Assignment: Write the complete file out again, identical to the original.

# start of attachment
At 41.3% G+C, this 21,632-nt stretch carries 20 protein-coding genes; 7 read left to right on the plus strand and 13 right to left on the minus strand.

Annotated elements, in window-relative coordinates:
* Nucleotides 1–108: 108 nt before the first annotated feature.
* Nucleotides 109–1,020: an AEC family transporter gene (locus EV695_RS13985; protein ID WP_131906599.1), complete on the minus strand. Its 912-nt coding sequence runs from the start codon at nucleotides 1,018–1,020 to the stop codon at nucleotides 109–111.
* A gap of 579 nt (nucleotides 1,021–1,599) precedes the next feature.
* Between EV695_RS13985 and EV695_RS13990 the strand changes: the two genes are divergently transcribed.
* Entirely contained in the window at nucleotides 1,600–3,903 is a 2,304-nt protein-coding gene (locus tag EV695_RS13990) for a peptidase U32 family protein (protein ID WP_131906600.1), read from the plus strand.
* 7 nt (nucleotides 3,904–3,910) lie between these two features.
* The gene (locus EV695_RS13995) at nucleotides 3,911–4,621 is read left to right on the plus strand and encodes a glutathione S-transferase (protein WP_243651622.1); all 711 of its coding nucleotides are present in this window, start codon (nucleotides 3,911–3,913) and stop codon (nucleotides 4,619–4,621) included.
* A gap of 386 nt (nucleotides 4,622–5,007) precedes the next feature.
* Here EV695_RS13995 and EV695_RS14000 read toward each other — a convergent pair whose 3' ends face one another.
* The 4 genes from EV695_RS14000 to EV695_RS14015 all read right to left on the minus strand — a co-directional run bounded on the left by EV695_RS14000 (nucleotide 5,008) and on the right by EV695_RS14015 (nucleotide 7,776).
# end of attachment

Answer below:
At 41.3% G+C, this 21,632-nt stretch carries 20 protein-coding genes; 7 read left to right on the plus strand and 13 right to left on the minus strand.

Annotated elements, in window-relative coordinates:
* Nucleotides 1–108: 108 nt before the first annotated feature.
* Nucleotides 109–1,020: an AEC family transporter gene (locus EV695_RS13985; protein ID WP_131906599.1), complete on the minus strand. Its 912-nt coding sequence runs from the start codon at nucleotides 1,018–1,020 to the stop codon at nucleotides 109–111.
* A gap of 579 nt (nucleotides 1,021–1,599) precedes the next feature.
* Between EV695_RS13985 and EV695_RS13990 the strand changes: the two genes are divergently transcribed.
* Entirely contained in the window at nucleotides 1,600–3,903 is a 2,304-nt protein-coding gene (locus tag EV695_RS13990) for a peptidase U32 family protein (protein ID WP_131906600.1), read from the plus strand.
* 7 nt (nucleotides 3,904–3,910) lie between these two features.
* The gene (locus EV695_RS13995) at nucleotides 3,911–4,621 is read left to right on the plus strand and encodes a glutathione S-transferase (protein WP_243651622.1); all 711 of its coding nucleotides are present in this window, start codon (nucleotides 3,911–3,913) and stop codon (nucleotides 4,619–4,621) included.
* A gap of 386 nt (nucleotides 4,622–5,007) precedes the next feature.
* Here EV695_RS13995 and EV695_RS14000 read toward each other — a convergent pair whose 3' ends face one another.
* The 4 genes from EV695_RS14000 to EV695_RS14015 all read right to left on the minus strand — a co-directional run bounded on the left by EV695_RS14000 (nucleotide 5,008) and on the right by EV695_RS14015 (nucleotide 7,776).